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The Good Old Days


Bossybabe

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Inspired by a post on the dreaded Facebook, I’m prompted to educate the 20 to 40 - somethings about how the older, much-vilified generation did their bit to save the planet before the word ”ecology” became widely used. 

In case we lose sight of how we used to live, and youngsters think we didn't do enough to save our environment for future generations, please bear this in mind:

We returned milk bottles, lemonade and beer bottles and even jam jars to the shops. The shops then sent them back to the plant to be washed, sterilized & refilled, so those same bottles were used again and again.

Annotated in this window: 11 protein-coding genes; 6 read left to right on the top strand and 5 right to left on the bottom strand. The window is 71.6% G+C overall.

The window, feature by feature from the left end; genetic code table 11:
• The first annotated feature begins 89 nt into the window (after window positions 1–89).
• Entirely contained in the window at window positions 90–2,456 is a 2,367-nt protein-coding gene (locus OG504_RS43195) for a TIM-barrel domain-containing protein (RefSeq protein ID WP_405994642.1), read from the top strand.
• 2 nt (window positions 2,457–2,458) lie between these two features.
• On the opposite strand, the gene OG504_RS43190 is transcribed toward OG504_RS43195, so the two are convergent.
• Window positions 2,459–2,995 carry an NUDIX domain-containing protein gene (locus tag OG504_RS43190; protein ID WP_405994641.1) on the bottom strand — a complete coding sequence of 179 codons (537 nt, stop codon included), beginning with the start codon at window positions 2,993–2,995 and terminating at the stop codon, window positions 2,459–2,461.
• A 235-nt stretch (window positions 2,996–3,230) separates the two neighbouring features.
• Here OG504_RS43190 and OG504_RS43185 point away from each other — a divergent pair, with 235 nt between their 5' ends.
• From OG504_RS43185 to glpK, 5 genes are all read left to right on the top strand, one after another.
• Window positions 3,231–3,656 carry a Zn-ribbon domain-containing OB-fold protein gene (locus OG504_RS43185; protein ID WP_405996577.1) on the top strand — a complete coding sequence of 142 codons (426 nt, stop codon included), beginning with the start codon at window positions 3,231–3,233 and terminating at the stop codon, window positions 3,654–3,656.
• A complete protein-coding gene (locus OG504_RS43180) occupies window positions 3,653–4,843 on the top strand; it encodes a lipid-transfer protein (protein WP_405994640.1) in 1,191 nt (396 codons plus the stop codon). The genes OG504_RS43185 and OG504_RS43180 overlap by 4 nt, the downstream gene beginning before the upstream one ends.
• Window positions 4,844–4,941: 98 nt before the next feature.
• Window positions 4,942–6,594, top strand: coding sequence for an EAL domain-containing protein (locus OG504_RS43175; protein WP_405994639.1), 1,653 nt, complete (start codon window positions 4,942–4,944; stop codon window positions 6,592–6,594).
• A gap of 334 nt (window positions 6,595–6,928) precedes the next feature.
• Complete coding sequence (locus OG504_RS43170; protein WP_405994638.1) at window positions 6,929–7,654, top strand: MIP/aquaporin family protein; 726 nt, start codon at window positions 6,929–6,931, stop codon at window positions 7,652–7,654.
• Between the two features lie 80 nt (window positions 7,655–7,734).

We shopped with our reusable shopping bags - no carrier bags then. 

Groceries put our purchases into brown paper bags that we reused for numerous things. One use of brown paper bags was as book covers for our school books. This was to ensure that public property (the books provided for our use by the school) were not defaced by our scribblings. Then we were able to personalise our books on their brown paper bag/covers.

We used up leftover food in cottage pies, bubble and squeak, home made soups, bread and butter pudding, etc. Instead of throwing it away wastefully.  “Waste not, want not” was a phrase often heard at the dinner table.

We walked up stairs because we didn't have an escalator in every store or office building; walked to the shops & didn't climb into a 300-horsepower machine every time we had to go 200 yards.

We washed the baby's nappies because we didn't have the throw-away kind.